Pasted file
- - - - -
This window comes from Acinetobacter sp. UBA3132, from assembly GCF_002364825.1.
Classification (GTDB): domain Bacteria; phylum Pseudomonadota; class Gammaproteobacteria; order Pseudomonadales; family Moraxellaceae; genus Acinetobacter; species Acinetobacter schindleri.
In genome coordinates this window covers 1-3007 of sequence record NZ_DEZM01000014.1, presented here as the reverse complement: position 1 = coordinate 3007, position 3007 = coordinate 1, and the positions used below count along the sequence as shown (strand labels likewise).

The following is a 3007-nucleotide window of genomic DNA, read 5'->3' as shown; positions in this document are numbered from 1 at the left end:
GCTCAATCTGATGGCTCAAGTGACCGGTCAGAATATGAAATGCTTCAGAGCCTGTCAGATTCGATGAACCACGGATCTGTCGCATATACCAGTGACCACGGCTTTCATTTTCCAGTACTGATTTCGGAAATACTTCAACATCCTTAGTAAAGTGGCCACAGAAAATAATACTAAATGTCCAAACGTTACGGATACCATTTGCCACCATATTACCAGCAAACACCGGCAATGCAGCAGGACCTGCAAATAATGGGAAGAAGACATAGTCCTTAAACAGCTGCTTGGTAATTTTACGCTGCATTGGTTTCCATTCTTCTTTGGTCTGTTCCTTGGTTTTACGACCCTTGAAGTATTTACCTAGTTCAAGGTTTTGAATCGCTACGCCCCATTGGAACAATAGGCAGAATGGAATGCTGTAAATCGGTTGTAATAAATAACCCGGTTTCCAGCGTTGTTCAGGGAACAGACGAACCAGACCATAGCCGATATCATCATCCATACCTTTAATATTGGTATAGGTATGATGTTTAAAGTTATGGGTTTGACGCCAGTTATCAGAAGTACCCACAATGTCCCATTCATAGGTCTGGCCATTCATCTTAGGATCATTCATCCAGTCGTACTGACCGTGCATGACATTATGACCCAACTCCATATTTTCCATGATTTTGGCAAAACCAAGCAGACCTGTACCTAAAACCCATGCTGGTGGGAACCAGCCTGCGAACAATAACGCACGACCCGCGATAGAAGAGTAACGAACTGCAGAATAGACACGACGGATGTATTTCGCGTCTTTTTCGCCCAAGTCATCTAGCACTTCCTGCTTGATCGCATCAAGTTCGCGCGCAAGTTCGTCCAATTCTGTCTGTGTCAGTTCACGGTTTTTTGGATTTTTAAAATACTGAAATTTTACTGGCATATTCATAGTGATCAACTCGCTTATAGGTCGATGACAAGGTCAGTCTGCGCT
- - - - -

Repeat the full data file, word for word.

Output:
This window comes from Acinetobacter sp. UBA3132, from assembly GCF_002364825.1.
Classification (GTDB): domain Bacteria; phylum Pseudomonadota; class Gammaproteobacteria; order Pseudomonadales; family Moraxellaceae; genus Acinetobacter; species Acinetobacter schindleri.
In genome coordinates this window covers 1-3007 of sequence record NZ_DEZM01000014.1, presented here as the reverse complement: position 1 = coordinate 3007, position 3007 = coordinate 1, and the positions used below count along the sequence as shown (strand labels likewise).

The following is a 3007-nucleotide window of genomic DNA, read 5'->3' as shown; positions in this document are numbered from 1 at the left end:
GCTCAATCTGATGGCTCAAGTGACCGGTCAGAATATGAAATGCTTCAGAGCCTGTCAGATTCGATGAACCACGGATCTGTCGCATATACCAGTGACCACGGCTTTCATTTTCCAGTACTGATTTCGGAAATACTTCAACATCCTTAGTAAAGTGGCCACAGAAAATAATACTAAATGTCCAAACGTTACGGATACCATTTGCCACCATATTACCAGCAAACACCGGCAATGCAGCAGGACCTGCAAATAATGGGAAGAAGACATAGTCCTTAAACAGCTGCTTGGTAATTTTACGCTGCATTGGTTTCCATTCTTCTTTGGTCTGTTCCTTGGTTTTACGACCCTTGAAGTATTTACCTAGTTCAAGGTTTTGAATCGCTACGCCCCATTGGAACAATAGGCAGAATGGAATGCTGTAAATCGGTTGTAATAAATAACCCGGTTTCCAGCGTTGTTCAGGGAACAGACGAACCAGACCATAGCCGATATCATCATCCATACCTTTAATATTGGTATAGGTATGATGTTTAAAGTTATGGGTTTGACGCCAGTTATCAGAAGTACCCACAATGTCCCATTCATAGGTCTGGCCATTCATCTTAGGATCATTCATCCAGTCGTACTGACCGTGCATGACATTATGACCCAACTCCATATTTTCCATGATTTTGGCAAAACCAAGCAGACCTGTACCTAAAACCCATGCTGGTGGGAACCAGCCTGCGAACAATAACGCACGACCCGCGATAGAAGAGTAACGAACTGCAGAATAGACACGACGGATGTATTTCGCGTCTTTTTCGCCCAAGTCATCTAGCACTTCCTGCTTGATCGCATCAAGTTCGCGCGCAAGTTCGTCCAATTCTGTCTGTGTCAGTTCACGGTTTTTTGGATTTTTAAAATACTGAAATTTTACTGGCATATTCATAGTGATCAACTCGCTTATAGGTCGATGACAAGGTCAGTCTGCGCT